Danielle Doyle and her family, including oldest son Tom (centre) who goes to school in Brisbane. (Supplied: Danielle Doyle)
Regional Queenslanders are demanding a Senate inquiry take action to reduce the cost of airfares, arguing it is more costly to fly across the state than to many international destinations.
Tom Doyle walking on the plane, taken when Tom was leaving for school in 2017 from Mount Isa airport, headed for Brisbane.
As the final public hearing for the Senate inquiry into flight services begins in the north-west Queensland town of Cloncurry, Australians living in remote regions are resorting to extraordinary lengths to be heard.
Danielle Doyle is on a 13-hour return road trip from her Northern Territory cattle station to speak at the Cloncurry hearing, intent on venting her frustration at the $2,500 she pays for her son’s commute to and from school.
“The return airfares vary depending on if there’s a sale or not, so it can be anywhere from $460 up to around $700 or $800 return,” Ms Doyle said.
The Doyles live on Mittiebah Station, a 1.7-million-acre property five hours’ drive north-west of Mount Isa.
Getting her son, Tom, to school is Brisbane is not an easy venture.
“We have to firstly drive him into Mt Isa so that’s a five-hour drive. Half of that’s on dirt roads with about 12 gates, so then we pop him on a plane which is a two-and-a-half hour trip down to Brisbane,” she said.
Even with the long drive, Ms Doyle believes it is the cost of airfares that are giving her a raw deal.
“We would love to be able to get down there each term to see him, but sometimes it just doesn’t work out that way,” she said.
“It is really hard because on top of the airfares, you’ve got your trip to town, accommodation, hire car when you get to Brisbane and it’s just thousands upon thousands of dollars just to go down for one visit.”
The Senate inquiry, hosted by the rural and regional affairs and transport committee, has travelled across Western Australia, the Northern Territory and Queensland to hold public hearings on the operation, regulation and funding of air route service delivery to rural, regional and remote communities.
The inquiry received more than 160 submissions of first-hand experiences, and has heard from hundreds at the public hearings.
Queensland Labor senator Anthony Chisholm, who has travelled to the public hearings across Queensland, said they had been an emotional experience.
“Some people giving evidence have been really emotional,” he said.
“It’s been a real eye opener for me about the social impacts from the inability for people to travel for family, and also the impact on parents who have to travel to visit their kids at boarding school.”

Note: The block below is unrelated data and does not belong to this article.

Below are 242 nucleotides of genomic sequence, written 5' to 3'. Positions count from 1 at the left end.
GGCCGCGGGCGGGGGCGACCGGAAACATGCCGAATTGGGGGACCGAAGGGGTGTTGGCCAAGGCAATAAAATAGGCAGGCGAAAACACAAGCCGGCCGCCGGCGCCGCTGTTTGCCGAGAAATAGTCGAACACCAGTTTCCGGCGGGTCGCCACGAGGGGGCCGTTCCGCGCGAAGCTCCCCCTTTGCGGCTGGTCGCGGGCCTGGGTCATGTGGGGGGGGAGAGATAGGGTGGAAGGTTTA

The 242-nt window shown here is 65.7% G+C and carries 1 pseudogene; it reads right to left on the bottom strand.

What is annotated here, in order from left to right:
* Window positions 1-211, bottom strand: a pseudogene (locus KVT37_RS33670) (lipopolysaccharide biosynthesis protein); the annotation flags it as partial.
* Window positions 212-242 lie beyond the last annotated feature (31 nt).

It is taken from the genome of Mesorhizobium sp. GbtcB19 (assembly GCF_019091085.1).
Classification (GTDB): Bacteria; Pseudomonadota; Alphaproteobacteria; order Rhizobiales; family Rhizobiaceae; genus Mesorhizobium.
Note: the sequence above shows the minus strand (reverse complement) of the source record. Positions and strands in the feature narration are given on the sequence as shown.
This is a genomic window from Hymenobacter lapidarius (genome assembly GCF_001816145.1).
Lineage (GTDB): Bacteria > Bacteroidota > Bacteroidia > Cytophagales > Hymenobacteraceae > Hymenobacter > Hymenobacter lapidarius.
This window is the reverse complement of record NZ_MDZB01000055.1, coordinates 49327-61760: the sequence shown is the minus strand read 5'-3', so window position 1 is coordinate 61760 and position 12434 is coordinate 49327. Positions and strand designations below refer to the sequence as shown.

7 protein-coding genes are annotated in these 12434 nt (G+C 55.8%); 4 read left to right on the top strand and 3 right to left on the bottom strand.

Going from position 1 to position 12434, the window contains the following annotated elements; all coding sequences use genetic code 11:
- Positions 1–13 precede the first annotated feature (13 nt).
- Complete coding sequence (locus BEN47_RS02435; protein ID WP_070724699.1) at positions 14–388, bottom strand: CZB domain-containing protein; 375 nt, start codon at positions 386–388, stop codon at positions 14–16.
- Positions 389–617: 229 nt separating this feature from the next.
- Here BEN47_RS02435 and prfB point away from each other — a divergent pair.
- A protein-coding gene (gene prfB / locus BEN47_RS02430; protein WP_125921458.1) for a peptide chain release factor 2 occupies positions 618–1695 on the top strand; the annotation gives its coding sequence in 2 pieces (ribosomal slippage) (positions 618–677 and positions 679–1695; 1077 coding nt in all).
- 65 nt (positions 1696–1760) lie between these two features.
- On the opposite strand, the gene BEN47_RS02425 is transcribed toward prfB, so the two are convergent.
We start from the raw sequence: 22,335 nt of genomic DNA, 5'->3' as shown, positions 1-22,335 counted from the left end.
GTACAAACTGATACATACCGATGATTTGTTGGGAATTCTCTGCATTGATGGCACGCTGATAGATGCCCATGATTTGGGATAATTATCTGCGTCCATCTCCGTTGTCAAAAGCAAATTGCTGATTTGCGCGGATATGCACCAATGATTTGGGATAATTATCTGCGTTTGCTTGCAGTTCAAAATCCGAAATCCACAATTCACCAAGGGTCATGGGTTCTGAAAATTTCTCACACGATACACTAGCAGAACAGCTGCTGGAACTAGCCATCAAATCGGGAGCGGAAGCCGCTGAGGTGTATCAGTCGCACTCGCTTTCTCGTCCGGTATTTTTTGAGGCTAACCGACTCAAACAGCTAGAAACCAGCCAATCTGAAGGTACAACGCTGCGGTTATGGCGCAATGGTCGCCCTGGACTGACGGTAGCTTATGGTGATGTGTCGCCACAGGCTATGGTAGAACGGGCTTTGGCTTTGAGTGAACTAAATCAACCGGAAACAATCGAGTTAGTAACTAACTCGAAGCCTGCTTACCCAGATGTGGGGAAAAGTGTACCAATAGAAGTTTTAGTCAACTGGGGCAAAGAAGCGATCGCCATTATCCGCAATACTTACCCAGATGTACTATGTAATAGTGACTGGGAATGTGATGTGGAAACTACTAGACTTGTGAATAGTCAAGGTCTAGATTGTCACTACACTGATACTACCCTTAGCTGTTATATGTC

Qantas said booking early was the best way to cut airfare costs. (Gladstone Regional Council: Supplied)
‘People have to live out here’
Many submissions detail frustration at commercial airlines for high prices.
Fly-in, fly-out worker Deslie Anderson said she stayed with family in Cloncurry rather than flying back to Brisbane.
“I think it’s wrong — people have to live out here,” she said.
“That’s where jobs are and they shouldn’t have to suffer because they chose to live here or they have to be here for work.”
Deslie Anderson said many people had to be in remote areas because of work. (ABC News: Harriet Tatham)
Former Cloncurry resident Colin Todd agreed.
“I lived here for four years and it cost me more to fly Brisbane return than it did to fly to Japan return.”
When previously accused of increasing flight prices during a flood event, both Qantas and Virgin Australia said in statements that the later people book, the more expensive flights can get.
In a statement, Qantas suggested the solution was booking early.
“The closer to the date of travel, the more expensive the fare is, likely because of demand,” the airline said.
“Less expensive seats will be purchased first, usually well in advance.”
But Ms Doyle, who booked all of her son’s school flights a year in advance, said that explanation did not fly.
“I’ve booked all of them, up to when he flies home for the last time in November,” she said.
“I did save a few hundred dollars — but all in all, it wasn’t much. And then if I have to change them it’s going to cost me money, so I don’t know.”
Senators confident change will come
Senator Chisholm said while the committee would speak to the carriers after all public hearings had concluded, he was confident the inquiry would make a change.
“I’m confident that you will see concrete proposals for this committee that local residents will be able to identify with and see that their effort in turning up and giving evidence was worthwhile,” Senator Chisholm said.
The Senate inquiry into flight services is holding a public hearing in Cloncurry today. (ABC News: Harriet Tatham)
Regional air services inquiry co-chair Senator Barry O’Sullivan said he was likewise optimistic and proposals had already become obvious, such as investigating resident fares and working out a system to relieve struggling remote councils.
“It remains a mystery to everybody as to how many fares there are and how they’re accessed, so unravelling that mystery is one of the first things,” he said.
“There was some evidence given about some of our rural councils are having to spend a third or a quarter of their rates base to maintain an airstrip.
“Can you imagine going to the good people of Sydney or Melbourne and saying, ‘we’re going to pump your rates up because you’ve got the pay for the airport here?’ We’d have a civil unrest.
“They’re the sorts of things that should be able to be fixed pretty readily.”
Senator O’Sullivan said aside from specific changes, it was clear the bush needed more money.
“We spent billions of dollars in this country every year subsidising public transport in the cities, so I think we may just have to dig a bit deeper to support those people I what I can the provinces.”
The Senate committee is due to report back to Federal Parliament in September.